• 1994 – Accidental releases in the River: .22 tonnes and “unknown” amount of arsenic, .21 tonnes of cadmium, 2,000,000 mg/l of mercury (16 exceedences for the year), 1.50 mg/l of lead, “unknown” amount of zinc, 3.5 billion mg/l of ammonia.
    • A Canadian river study, conducted between 1991-1993 by the Columbia River Integrated Environmental Monitoring Program, is published. It states that water quality criteria for heavy metals near the Canadian smelter exceeded all safety standards, worse yet the water quality criteria for heavy metals downriver (Northport) were found to be as much as 40 times higher than those found at the Canadian location.  
  • 1995 – Accidental releases in the River 12,500,000 mg/l of arsenic, 186,000,000 mg/l of cadmium, 8,190,000 mg/l of mercury, 63,800,000 mg/l of lead, 2.5 tonnes of zinc, 1000 gallons of sulfuric acid.  (The accidental spill of 1000 gallons of sulfuric acid is reported by the smelter. Per their records the accident was attributed to “lack of attention” on part of a worker.)
    • An internal BC Ministry memo states that the ongoing mercury spills by the smelter “…..are of serious concern due to the persistence & bio accumulative nature (of mercury)”
  • 1996 – Accidental releases in the River:  640,000,000 mg/l of arsenic, 4,760,000 mg/l of cadmium, 30,000 mg/l of mercury, 30,000 mg/l of lead, 2.3 tonnes of zinc, 75 tonnes of slag.
    • Teck records show an average daily ALLOWED discharge of: 40 pounds of lead, 135 pounds of cadmium, 9 pounds of mercury and more than 16,000 pounds of zinc.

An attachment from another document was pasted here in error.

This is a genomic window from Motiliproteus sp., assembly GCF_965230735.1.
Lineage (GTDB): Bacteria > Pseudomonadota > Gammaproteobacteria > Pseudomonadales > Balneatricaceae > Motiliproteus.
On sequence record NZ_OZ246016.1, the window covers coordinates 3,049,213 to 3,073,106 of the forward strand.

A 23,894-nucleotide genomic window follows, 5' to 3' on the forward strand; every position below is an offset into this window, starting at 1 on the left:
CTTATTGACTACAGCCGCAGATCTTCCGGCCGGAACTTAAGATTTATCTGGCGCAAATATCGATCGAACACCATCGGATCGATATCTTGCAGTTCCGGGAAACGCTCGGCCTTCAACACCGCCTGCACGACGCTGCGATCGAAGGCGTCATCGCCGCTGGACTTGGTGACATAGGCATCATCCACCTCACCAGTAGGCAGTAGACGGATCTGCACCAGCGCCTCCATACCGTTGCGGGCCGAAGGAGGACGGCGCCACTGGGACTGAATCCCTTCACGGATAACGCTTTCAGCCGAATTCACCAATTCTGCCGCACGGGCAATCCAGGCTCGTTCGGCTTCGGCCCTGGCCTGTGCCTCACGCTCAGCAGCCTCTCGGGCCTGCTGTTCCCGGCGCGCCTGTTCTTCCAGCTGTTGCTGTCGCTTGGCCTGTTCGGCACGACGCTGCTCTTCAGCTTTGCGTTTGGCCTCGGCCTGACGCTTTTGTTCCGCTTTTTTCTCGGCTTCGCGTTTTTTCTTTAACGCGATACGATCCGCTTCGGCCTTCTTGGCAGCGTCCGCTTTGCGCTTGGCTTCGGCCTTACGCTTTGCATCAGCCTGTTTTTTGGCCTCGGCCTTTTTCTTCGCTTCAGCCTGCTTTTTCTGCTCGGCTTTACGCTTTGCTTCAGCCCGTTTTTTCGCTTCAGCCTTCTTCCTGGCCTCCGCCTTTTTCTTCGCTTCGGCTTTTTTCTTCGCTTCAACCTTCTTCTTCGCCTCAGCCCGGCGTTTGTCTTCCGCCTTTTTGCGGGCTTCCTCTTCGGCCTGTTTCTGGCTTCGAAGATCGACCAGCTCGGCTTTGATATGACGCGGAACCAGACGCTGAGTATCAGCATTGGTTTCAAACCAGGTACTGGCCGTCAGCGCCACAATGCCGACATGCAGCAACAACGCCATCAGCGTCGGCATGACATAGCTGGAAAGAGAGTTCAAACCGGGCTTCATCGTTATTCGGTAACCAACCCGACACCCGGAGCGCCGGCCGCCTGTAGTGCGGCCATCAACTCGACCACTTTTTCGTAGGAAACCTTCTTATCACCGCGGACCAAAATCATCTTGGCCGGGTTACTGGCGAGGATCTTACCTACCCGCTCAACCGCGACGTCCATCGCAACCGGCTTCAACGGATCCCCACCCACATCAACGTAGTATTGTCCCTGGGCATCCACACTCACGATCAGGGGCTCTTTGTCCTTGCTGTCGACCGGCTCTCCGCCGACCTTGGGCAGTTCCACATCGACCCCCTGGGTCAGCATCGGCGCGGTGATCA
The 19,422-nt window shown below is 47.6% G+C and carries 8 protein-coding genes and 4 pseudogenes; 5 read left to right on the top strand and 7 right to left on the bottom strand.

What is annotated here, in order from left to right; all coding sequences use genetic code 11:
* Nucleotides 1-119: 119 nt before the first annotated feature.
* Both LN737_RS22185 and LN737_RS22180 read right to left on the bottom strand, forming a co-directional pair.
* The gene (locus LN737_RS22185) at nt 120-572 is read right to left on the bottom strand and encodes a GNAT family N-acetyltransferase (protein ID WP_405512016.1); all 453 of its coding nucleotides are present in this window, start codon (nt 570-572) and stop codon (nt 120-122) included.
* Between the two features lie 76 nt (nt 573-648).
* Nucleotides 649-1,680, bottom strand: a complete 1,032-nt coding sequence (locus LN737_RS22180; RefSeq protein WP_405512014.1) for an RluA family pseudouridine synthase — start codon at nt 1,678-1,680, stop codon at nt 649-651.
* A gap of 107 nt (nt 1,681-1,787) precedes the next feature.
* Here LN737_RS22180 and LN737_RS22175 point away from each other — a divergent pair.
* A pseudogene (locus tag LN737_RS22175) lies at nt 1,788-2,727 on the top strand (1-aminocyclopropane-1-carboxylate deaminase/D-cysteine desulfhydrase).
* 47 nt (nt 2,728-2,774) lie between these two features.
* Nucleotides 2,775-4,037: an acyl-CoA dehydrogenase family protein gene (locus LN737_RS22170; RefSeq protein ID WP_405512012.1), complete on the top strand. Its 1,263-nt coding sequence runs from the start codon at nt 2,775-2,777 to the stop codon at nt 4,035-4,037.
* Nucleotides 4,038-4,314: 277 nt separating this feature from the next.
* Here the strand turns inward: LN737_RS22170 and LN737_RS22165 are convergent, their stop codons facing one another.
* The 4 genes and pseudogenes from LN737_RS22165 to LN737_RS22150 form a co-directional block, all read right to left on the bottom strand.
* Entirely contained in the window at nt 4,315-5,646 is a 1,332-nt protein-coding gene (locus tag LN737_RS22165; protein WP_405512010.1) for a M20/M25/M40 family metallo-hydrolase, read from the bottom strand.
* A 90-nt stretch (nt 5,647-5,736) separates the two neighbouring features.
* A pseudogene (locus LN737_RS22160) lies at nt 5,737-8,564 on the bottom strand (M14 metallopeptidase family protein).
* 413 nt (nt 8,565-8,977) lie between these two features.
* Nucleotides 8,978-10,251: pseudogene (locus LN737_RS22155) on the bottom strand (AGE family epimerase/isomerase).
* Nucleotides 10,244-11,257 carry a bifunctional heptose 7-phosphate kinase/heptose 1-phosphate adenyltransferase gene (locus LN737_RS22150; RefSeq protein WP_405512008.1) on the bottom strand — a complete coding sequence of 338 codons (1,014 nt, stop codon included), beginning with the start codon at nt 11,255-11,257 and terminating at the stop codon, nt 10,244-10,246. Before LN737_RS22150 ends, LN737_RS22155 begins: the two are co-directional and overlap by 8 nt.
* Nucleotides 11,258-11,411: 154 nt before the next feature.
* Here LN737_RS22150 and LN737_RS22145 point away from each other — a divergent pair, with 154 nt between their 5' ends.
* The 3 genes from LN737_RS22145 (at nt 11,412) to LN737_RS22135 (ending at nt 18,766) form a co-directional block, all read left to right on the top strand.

• Teck halts the practice of dumping slag into the river, (not including the 75 tonnes spilled accidentally that year). Teck begins storing the slag, later selling it to the concrete industry.
  • 1997 – Accidental releases in the River3 tonnes of cadmium, 3 tonnes of mercury, 1.4 tonnes of lead, 500,000,000 mg/l of zinc.
    • The Colville Confederate Tribe completes a study regarding the impact of Teck’s century of discharging heavy metal toxins may have had on their environment and human health.
    • The reports concludes that between 1994-1997 Teck’s discharges of arsenic, cadmium and lead equal more than the discharges of ALL the lead and zinc smelters combined through-out the United States.
  • 1998 – Accidental releases in the River:  73,360,000 mg/l of arsenic, 26,000,000 mg/l of cadmium, 177,000,000 mg/l of zinc, 3.4 tonnes of slag.  (Although Teck claims no slag has been released into the river since 1996.)
  • 1999 – Accidental releases in the River:  29.04 mg/l of cadmium, 271,000,000 mg/l of zinc, “unknown” amount of contaminated water.
  • 2000 – Accidental releases in the River:  14,200,000 mg/l of cadmium, 350,000,000 mg/l of zinc.
  • 2001 –  Accidental releases in the River:  1,923 pounds of mercury, 529,700,000 mg/l of zinc.

**  Teck’s records show 86 accidental spills between 1987-2001, the spills listed above are the only ones that documentation could be found on.

  • 2004–  Records, released by the Canadian B.C. Ministry, estimate that Teck has been dumping approximately 1.6 tonnes – 3.6 tonnes of mercury annually into the river since 1940.